POLITICS
01/12/2017 08:41 am ET Updated Jan 12, 2017

Obamacare Repeal Could Be More Difficult Than House Republicans Think

But it was so easy when you knew the president would never sign it!
Rep. Mark Meadows (R-N.C.) talks with reporters after a meeting of the House Republican Conference in the Capitol, Oct. 21, 2
Tom Williams via Getty Images
Rep. Mark Meadows (R-N.C.) talks with reporters after a meeting of the House Republican Conference in the Capitol, Oct. 21, 2015.

WASHINGTON ― It should be an easy vote.

House Republicans have successfully voted to repeal parts of Obamacare ― or the entire thing ― more than 60 times in the last six years. But now that lawmakers could actually be making law, there’s sudden apprehension in parts of the GOP conference.

Republicans generally agree they want the 2010 health care law gone. It’s just that many disagree over what they should replace it with.

Now conservatives and some GOP moderates, concerned that Republicans don’t have a clear plan on how they’ll move forward with an Obamacare alternative, could team up later this week to take down the first real vote in the House to set up a repeal of the law.

Even if lawmakers do, as expected, get behind this vote setting up an Obamacare repeal on Friday, there are already signs that some Republicans may eventually withhold support on a final repeal vote until GOP leadership releases details of an alternative.

Those concerns would be moot in President-elect Donald Trump’s version of the Obamacare repeal and replace, where those actions would happen “essentially simultaneously.” (“Most likely be on the same day or the same week, but probably the same day ― could be the same hour,” Trump said Wednesday, evidently believing in an alternate universe where Congress works like that.)

Here in the real world, where Senate action on any bill generally takes a week and an Obamacare replacement could take months or even years, GOP leaders are trying to convince members to trust that Republicans will be able to come up with something that won’t come back to haunt them. Some members, however, are reluctant to take that leap of faith.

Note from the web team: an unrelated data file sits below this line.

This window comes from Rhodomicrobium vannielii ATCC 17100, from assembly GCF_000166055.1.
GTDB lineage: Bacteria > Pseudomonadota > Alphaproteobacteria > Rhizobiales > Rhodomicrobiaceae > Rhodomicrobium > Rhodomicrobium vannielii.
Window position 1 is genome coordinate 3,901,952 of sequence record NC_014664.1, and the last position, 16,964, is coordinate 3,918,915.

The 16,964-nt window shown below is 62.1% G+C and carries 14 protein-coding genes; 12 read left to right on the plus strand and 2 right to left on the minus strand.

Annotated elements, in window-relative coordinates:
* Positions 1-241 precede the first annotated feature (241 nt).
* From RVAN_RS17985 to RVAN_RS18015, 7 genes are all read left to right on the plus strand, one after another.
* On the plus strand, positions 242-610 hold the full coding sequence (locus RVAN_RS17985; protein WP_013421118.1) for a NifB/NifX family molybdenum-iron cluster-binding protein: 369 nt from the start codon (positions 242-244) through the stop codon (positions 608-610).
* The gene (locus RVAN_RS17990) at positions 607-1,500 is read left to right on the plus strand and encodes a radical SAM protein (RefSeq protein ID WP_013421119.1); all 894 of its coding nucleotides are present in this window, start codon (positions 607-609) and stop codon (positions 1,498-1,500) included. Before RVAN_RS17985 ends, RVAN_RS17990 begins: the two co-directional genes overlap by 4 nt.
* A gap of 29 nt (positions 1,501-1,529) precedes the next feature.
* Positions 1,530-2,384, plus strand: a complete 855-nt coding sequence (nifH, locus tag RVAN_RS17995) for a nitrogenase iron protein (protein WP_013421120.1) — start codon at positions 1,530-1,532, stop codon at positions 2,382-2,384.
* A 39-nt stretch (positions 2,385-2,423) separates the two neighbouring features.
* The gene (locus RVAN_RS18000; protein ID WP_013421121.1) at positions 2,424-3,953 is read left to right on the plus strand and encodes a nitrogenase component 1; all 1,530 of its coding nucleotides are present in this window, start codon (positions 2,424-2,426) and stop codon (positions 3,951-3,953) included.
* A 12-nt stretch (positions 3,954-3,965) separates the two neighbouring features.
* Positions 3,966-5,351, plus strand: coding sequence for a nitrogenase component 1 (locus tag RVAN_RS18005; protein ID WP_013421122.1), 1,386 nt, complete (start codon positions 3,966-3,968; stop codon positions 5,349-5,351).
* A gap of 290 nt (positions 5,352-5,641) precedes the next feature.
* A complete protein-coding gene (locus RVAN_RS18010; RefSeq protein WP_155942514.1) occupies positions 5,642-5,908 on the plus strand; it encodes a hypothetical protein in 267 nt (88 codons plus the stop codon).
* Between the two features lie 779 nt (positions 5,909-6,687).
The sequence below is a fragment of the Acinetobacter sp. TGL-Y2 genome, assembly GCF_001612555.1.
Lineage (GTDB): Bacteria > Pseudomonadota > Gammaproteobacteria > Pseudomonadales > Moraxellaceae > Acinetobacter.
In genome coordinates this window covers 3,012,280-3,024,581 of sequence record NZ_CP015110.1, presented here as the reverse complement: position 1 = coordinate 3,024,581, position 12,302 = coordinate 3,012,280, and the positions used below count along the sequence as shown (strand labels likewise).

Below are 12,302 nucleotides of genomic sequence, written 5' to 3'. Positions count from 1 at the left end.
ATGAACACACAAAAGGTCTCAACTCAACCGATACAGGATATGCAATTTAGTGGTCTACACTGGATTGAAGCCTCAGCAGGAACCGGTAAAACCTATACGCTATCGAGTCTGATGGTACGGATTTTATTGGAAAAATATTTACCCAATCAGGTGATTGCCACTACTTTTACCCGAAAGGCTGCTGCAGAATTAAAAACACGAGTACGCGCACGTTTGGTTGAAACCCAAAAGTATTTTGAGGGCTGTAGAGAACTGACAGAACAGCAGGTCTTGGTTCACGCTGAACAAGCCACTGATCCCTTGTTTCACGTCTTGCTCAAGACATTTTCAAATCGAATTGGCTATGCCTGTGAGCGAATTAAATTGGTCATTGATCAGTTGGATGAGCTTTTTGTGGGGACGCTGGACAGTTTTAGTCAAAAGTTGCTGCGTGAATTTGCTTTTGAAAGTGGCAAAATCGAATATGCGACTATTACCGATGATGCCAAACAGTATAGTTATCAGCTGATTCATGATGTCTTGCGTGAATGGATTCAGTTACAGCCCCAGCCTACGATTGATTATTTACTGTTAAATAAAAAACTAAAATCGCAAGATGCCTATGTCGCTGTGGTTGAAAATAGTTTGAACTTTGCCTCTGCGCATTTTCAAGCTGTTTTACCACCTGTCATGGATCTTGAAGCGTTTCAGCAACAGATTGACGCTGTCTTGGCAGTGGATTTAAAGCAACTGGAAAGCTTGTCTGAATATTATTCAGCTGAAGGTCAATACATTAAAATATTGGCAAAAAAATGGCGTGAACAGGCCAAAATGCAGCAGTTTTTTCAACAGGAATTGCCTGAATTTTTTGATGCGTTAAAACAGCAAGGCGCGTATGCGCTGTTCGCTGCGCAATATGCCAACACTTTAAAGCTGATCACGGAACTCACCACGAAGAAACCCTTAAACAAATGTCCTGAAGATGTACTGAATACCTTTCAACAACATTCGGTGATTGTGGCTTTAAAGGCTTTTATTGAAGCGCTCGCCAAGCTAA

A last-minute whip operation from Freedom Caucus hard-liners has raised new questions about the first vote on Friday. The budget resolution, acting as a vehicle for an Obamacare repeal, advanced out of the Senate early Thursday morning and is supposed to get a vote in the House on Friday.

GOP leadership aides are brushing aside any concerns about the vote going down.

“I feel great,” one GOP leadership aide told The Huffington Post Wednesday night. An aide for House Majority Whip Steve Scalise (R-La.) said Republicans were “looking forward to a good vote.”

All the same, leadership may want to double-check their head count.

Former Freedom Caucus Chairman Jim Jordan (R-Ohio) spent much of the House’s long vote series Wednesday night whipping members of the HFC and talking to conservatives sympathetic to their cause.

“You know our concerns,” Jordan told HuffPost on Wednesday. “We want to make sure we fully repeal it. We want to make sure it happens in two years, not three or four.”